For two weeks, Deanna King — better known as the Kelligrews rat lady, product of a yelling match broadcast on CBC’s “Here and Now” suppertime broadcast — has been the butt of jokes and the fodder of water cooler chit-chat.
King struck remix-level Internet fame in an alley next to the former Pizza Your Way restaurant just outside her building in Conception Bay South after she tore a strip off one of her neighbours, Glenn Simpson, as a TV camera rolled.
The story was originally about rats — Simpson was aggrieved because a wooded area adjacent to his property was cleared to make way for a new school, forcing rodents onto his property and, as was his contention, into King’s nearby pile of bulk garbage.
But the coverage quickly took a different turn, as King strode into the picture to defend her garbage heap and unleashed a firestorm of expletives on her neighbour and the nearby CBC reporter and cameraperson.
It was television that no doubt left the average “Here and Now” viewer incredulous. King went at it with her neighbour with no holds barred. Baseball cap on backwards and army jacket-clad, she came out swinging, swearing profusely and challenging Simpson, whom she repeatedly referred to as a “f--king creep,” to “come back here and talk.”
In all honesty, the exchange, from an uninvolved bystander’s point of view, was entertaining, although in a very TMZ, how-is-this-happening kind of way. (I’ll admit its shock factor was amplified for me by the knowledge that, as a Kelligrews resident, I’ve parked more than a few times in the alleyway where the footage was taped to pop next door and pick up a pizza.)
King was verbally aggressive and abusive with Simpson, who left the scene shortly after she came out of her building. Once he’d gone, she continued her rant unhindered. For casual CBC viewers, it left an impression.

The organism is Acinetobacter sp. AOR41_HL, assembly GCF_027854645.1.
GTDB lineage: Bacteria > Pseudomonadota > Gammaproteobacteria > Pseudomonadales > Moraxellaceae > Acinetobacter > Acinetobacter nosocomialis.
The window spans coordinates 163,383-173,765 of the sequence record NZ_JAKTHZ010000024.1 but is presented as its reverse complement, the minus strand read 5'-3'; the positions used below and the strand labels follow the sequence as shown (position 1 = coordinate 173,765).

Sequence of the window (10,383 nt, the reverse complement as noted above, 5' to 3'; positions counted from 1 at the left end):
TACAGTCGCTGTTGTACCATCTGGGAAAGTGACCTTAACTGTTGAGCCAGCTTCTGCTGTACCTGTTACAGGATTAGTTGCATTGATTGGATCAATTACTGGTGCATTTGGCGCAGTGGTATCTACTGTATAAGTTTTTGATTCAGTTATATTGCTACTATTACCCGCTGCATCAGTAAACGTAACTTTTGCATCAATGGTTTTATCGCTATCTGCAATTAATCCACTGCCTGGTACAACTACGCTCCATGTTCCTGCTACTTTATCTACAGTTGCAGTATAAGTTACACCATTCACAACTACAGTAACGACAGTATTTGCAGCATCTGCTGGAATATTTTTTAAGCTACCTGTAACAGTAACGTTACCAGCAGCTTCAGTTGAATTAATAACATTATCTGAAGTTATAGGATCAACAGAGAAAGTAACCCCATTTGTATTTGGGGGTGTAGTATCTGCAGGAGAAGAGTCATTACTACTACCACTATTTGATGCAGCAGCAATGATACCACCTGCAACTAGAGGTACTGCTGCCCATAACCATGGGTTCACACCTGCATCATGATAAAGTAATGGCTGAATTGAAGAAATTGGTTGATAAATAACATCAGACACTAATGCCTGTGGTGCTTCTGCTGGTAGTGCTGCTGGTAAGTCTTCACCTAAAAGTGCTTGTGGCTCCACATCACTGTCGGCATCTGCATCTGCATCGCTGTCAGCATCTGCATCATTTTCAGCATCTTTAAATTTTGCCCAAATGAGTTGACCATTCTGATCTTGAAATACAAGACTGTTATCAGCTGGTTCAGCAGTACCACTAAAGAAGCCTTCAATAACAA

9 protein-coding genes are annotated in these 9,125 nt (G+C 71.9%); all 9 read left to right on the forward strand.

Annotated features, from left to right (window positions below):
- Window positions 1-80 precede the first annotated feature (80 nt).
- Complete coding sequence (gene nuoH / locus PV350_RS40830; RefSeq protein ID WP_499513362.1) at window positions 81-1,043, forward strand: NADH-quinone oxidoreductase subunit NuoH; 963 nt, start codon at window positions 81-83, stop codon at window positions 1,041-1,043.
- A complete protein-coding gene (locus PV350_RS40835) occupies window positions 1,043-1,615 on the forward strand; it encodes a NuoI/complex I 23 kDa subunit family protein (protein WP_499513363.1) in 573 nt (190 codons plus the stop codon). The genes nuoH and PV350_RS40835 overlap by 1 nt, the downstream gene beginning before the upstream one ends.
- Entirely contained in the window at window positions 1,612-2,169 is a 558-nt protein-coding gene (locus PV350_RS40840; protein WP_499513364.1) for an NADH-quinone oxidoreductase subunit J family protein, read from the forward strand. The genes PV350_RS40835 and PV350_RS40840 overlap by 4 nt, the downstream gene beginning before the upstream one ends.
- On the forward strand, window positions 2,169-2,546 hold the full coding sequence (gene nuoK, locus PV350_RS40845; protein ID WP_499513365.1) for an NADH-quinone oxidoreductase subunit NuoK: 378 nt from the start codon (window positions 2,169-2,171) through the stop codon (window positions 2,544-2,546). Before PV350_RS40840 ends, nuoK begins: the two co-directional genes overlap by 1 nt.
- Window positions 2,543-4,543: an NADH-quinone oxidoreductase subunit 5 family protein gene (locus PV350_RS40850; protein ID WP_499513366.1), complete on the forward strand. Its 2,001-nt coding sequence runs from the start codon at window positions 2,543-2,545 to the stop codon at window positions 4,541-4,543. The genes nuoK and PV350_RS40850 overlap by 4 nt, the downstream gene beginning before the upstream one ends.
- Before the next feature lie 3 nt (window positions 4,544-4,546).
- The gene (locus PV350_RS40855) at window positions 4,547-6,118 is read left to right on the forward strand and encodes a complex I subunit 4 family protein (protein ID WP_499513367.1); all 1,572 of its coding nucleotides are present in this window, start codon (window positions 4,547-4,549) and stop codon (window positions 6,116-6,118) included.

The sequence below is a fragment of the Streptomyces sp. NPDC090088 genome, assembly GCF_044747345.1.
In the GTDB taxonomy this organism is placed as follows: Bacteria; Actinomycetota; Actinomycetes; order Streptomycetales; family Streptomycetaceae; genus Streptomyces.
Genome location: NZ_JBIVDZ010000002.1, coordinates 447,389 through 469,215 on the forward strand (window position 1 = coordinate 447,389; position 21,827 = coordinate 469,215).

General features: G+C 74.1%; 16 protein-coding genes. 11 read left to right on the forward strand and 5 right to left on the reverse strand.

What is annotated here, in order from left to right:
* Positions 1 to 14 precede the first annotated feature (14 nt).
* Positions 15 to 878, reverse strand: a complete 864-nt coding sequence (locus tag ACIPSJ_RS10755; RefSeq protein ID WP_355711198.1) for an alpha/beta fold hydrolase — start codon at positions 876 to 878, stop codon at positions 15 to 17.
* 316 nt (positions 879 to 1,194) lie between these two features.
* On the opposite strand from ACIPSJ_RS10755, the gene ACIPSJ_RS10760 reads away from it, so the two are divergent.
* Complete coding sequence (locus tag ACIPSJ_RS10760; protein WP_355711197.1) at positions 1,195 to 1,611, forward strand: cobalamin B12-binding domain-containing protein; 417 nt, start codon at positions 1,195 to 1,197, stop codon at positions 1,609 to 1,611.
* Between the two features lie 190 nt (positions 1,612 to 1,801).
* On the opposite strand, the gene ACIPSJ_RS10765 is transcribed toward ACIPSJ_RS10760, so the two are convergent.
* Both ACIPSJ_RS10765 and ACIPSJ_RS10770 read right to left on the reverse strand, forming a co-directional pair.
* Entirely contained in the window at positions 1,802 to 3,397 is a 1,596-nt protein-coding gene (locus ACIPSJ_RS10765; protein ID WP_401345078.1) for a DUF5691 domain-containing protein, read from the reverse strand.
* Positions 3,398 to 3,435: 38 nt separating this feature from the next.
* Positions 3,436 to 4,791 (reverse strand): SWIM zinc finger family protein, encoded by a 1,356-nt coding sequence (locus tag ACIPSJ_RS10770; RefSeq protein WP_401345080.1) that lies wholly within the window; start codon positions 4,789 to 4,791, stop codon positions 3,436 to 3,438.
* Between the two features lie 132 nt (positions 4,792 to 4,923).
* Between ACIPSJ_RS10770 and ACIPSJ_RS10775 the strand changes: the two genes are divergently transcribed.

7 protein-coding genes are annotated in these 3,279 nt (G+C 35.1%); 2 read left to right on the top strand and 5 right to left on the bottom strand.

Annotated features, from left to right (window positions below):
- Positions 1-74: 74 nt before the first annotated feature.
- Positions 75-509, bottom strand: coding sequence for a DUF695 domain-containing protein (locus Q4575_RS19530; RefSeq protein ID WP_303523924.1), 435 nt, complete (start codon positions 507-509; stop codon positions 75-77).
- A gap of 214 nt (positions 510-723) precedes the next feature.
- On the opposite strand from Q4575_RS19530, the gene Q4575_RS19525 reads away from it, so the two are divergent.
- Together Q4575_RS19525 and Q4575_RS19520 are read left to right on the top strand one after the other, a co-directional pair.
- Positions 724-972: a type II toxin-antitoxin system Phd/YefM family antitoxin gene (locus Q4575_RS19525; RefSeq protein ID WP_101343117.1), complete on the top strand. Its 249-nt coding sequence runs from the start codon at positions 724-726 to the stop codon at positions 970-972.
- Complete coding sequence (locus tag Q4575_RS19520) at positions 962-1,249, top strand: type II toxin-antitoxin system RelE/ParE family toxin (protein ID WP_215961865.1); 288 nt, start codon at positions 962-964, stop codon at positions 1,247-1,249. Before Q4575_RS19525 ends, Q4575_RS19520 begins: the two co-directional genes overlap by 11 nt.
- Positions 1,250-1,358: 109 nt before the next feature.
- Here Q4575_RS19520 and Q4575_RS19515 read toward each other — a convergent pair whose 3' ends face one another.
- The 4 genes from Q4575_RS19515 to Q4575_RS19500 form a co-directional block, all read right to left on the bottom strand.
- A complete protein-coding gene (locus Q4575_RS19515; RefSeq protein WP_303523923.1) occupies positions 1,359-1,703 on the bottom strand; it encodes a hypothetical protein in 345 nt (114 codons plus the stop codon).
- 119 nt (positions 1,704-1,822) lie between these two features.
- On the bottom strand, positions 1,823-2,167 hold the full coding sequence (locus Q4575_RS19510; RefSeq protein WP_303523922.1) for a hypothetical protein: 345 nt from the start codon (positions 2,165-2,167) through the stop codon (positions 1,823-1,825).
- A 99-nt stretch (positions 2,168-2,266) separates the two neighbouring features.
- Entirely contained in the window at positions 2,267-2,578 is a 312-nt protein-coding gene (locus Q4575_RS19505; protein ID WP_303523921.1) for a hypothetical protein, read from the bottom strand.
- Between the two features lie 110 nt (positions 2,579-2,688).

CBC published a story on the confrontation and posted the raw footage to its website shortly after it filmed the encounter on May 16. Soon after, the remixed version, set to rap music, became an Internet hit.
But what’s interesting about the Kelligrews rat lady isn’t her YouTube celebrity or the initial shock of seeing a story about an alleged rodent infestation completely flipped on its head. It was the manner in which King’s abusive behaviour was characterized.
King unabashedly harassed her neighbour on camera, yet was glorified afterwards by remixes and social media shares which, admittedly, poked fun at what she had done, but nevertheless celebrated her loud-mouthed insults and catchphrases, making them into instant online hits.
“Wrong song” and “911, party on the dance floor” soon become the buzzwords of the week, partly because they’re ridiculous, but mostly because the basis for their popularity was even more so.
Meanwhile, largely absent from the conversation, amid all the laughter, was a serious examination of how we could possibly gloss over King’s abusive behaviour and choose to popularize the words she used and the theatrics she employed.
Last Wednesday, when CBC returned to King’s apartment to ask her what she made of her newfound online celebrity, it allowed her to glorify her actions to the nth degree, letting her describe her “fans” and the feedback she’s received.
“Who would have thought that my big mouth would have gained me fans,” King said.
“(They say), ‘I loves ya, gotta meet ya,’ like, you know, they want me to go out to Salmon Fest and host that,” she said. (CBC later reported this assertion was “100 per cent false.”)
It was another predictably colourful and engaging, but noticeably unapologetic exchange. There was no remorse, no regret — and no reason to express any, given the questions being asked and the public response being communicated.
We all had a nice laugh out of King’s antics, but in doing so we ignored the blatant victimization that accompanied them. The verbal abuse, captured so plainly — and so loudly — on camera, somehow just slipped under the radar.
There’s your “wrong song.”
Patrick Butler, who’s from Conception Bay South, is a second-year journalism student at Carleton University. He can be reached by email at firstname.lastname@example.org.